Definitions

Trichlormethiazide

Trichlormethiazide

Trichlormethiazide (INN, currently being sold under the brand names of Achletin, Diu-Hydrin and Triflumen) is a diuretic with properties similar to those of hydrochlorothiazide. It is usually administered for the treatment of oedema (including that which is associated with heart failure, hepatic cirrhosis and corticosteroid therapy) and hypertension. In veterinary medicine, trichlormethiazide can be combined with dexamethasone to be used on horses with mild swelling of distal limbs and general bruising.

Pharmacology

As a diuretic (in particular a thiazide), trichlormethiazide encourages water loss from the body. Trichlormethiazide works by inhibiting Na+/Cl- ion reabsorption from the distal tubules of the kidneys. In addition, Trichlormethiazide increases the excretion of potassium.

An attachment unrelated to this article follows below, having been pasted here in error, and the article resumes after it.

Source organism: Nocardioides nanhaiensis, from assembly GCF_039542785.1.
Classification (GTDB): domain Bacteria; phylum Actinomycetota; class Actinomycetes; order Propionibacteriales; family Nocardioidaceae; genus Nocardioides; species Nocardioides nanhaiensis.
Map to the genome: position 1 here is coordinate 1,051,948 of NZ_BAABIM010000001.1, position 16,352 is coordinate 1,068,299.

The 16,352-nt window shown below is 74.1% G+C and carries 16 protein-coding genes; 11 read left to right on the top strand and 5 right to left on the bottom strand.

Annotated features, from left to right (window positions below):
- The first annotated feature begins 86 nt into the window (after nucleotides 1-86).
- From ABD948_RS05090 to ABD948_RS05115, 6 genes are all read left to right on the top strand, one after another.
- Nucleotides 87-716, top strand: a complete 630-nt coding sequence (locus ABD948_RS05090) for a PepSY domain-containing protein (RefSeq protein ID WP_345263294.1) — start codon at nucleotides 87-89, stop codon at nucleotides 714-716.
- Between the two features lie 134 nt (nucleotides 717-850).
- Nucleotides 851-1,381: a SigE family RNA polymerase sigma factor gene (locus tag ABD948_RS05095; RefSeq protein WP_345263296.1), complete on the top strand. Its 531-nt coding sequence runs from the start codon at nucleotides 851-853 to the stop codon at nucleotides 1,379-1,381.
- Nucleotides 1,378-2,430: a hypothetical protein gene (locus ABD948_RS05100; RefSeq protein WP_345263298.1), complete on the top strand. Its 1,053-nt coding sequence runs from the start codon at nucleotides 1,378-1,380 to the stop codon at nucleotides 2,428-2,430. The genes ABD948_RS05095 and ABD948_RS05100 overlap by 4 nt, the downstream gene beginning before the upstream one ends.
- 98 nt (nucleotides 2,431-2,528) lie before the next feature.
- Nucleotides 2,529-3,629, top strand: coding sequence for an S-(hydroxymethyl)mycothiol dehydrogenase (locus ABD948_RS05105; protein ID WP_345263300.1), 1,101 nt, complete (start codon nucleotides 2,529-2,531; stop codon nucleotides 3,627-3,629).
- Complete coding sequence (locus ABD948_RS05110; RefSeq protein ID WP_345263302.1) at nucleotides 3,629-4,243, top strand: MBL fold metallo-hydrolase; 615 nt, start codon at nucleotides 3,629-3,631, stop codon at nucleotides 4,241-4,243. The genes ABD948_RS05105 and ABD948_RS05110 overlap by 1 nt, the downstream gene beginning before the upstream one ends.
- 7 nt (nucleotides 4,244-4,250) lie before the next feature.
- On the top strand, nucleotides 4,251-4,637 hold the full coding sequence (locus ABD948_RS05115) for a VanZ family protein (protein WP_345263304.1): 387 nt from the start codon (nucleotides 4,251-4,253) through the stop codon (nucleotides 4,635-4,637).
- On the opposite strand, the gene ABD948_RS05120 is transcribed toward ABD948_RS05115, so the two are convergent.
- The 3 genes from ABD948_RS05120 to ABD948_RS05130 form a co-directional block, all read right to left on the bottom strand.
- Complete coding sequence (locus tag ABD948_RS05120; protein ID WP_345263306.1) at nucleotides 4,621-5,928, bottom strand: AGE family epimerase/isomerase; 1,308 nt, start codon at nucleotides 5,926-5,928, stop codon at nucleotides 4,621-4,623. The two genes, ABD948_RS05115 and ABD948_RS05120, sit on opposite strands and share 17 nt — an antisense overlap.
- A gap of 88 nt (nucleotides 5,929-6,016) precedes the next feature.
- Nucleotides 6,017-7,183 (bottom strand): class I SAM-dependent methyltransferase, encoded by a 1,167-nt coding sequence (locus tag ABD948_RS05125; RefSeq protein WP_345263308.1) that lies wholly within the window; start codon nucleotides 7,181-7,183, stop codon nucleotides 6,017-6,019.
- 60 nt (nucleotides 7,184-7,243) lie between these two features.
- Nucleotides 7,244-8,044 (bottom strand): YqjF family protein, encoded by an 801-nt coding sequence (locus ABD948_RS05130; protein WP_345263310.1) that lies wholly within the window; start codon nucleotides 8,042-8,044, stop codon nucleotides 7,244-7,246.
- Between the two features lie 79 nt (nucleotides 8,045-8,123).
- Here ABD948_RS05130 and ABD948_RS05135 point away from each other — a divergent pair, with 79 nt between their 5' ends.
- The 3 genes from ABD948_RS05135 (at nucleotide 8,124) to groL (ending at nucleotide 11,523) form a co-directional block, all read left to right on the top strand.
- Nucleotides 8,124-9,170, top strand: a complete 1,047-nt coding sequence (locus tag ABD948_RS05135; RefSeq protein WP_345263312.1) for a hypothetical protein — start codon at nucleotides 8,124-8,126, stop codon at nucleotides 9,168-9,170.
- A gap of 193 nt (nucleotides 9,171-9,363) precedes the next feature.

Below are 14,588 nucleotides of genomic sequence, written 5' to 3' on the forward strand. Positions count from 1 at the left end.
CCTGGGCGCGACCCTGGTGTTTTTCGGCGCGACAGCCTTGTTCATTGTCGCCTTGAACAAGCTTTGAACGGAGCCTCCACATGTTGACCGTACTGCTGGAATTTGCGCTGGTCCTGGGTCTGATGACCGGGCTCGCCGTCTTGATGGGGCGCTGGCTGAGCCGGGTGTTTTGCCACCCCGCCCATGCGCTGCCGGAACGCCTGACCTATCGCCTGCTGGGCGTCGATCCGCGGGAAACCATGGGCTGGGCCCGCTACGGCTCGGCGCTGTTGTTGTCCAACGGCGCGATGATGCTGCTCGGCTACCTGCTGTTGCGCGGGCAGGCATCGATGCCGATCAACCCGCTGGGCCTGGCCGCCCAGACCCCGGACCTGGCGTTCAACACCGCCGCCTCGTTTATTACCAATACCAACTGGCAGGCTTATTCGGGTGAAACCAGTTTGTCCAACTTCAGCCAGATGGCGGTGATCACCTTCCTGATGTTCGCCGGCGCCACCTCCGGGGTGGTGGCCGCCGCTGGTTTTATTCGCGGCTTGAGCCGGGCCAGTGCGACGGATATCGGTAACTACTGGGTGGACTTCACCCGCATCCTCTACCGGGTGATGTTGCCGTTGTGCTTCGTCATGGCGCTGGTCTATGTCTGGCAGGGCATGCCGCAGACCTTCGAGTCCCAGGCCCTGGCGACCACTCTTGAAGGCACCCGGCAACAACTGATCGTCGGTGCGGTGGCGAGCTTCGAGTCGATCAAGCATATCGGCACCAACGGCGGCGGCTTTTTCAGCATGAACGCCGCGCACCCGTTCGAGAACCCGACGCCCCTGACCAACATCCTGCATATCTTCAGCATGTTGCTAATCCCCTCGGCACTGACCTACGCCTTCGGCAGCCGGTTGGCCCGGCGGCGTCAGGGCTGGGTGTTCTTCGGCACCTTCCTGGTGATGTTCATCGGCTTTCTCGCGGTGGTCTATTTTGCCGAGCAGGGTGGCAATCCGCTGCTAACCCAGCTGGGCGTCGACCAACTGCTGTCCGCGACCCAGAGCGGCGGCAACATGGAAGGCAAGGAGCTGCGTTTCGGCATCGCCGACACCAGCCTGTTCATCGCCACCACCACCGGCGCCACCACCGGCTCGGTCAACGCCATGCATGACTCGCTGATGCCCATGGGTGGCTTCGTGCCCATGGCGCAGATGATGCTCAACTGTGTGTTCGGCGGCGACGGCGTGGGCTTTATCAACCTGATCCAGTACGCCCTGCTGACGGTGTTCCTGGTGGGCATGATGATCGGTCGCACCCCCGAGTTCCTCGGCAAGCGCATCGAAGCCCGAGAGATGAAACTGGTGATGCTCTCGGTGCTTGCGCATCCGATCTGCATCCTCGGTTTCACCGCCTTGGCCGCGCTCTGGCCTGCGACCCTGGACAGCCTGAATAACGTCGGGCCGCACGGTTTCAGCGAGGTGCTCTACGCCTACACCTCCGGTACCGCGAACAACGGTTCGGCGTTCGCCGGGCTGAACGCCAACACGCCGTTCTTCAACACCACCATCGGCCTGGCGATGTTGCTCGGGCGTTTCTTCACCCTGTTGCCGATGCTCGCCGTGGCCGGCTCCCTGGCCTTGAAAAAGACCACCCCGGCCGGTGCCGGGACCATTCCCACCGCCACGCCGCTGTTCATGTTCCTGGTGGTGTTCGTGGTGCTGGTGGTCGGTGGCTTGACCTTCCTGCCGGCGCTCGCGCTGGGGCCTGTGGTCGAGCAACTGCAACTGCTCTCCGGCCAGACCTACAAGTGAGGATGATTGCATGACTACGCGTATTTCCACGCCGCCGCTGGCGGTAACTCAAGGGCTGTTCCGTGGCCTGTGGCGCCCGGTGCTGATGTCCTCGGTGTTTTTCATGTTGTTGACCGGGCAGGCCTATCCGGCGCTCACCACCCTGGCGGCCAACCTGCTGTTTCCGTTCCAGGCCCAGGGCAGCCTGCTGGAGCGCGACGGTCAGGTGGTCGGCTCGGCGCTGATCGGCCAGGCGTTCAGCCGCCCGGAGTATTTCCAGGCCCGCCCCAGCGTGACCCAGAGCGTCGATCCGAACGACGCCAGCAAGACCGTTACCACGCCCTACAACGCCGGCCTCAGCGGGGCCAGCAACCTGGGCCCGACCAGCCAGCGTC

Mechanism

Trichlormethiazide appears to block the active reabsorption of chloride and possibly sodium in the ascending loop of Henle. This results in excretion of sodium, chloride and water, and thus acts as a diuretic. Although Trichlormethiazide is used to treat hypertension, it's hypotensive effects may aren't necessarily due to their role as a diuretic. Thiazides in general cause vasodilation by activating calcium-activated potassium channels in vascular smooth muscles and inhibiting various carbonic anhydrases in vascular tissue.

References

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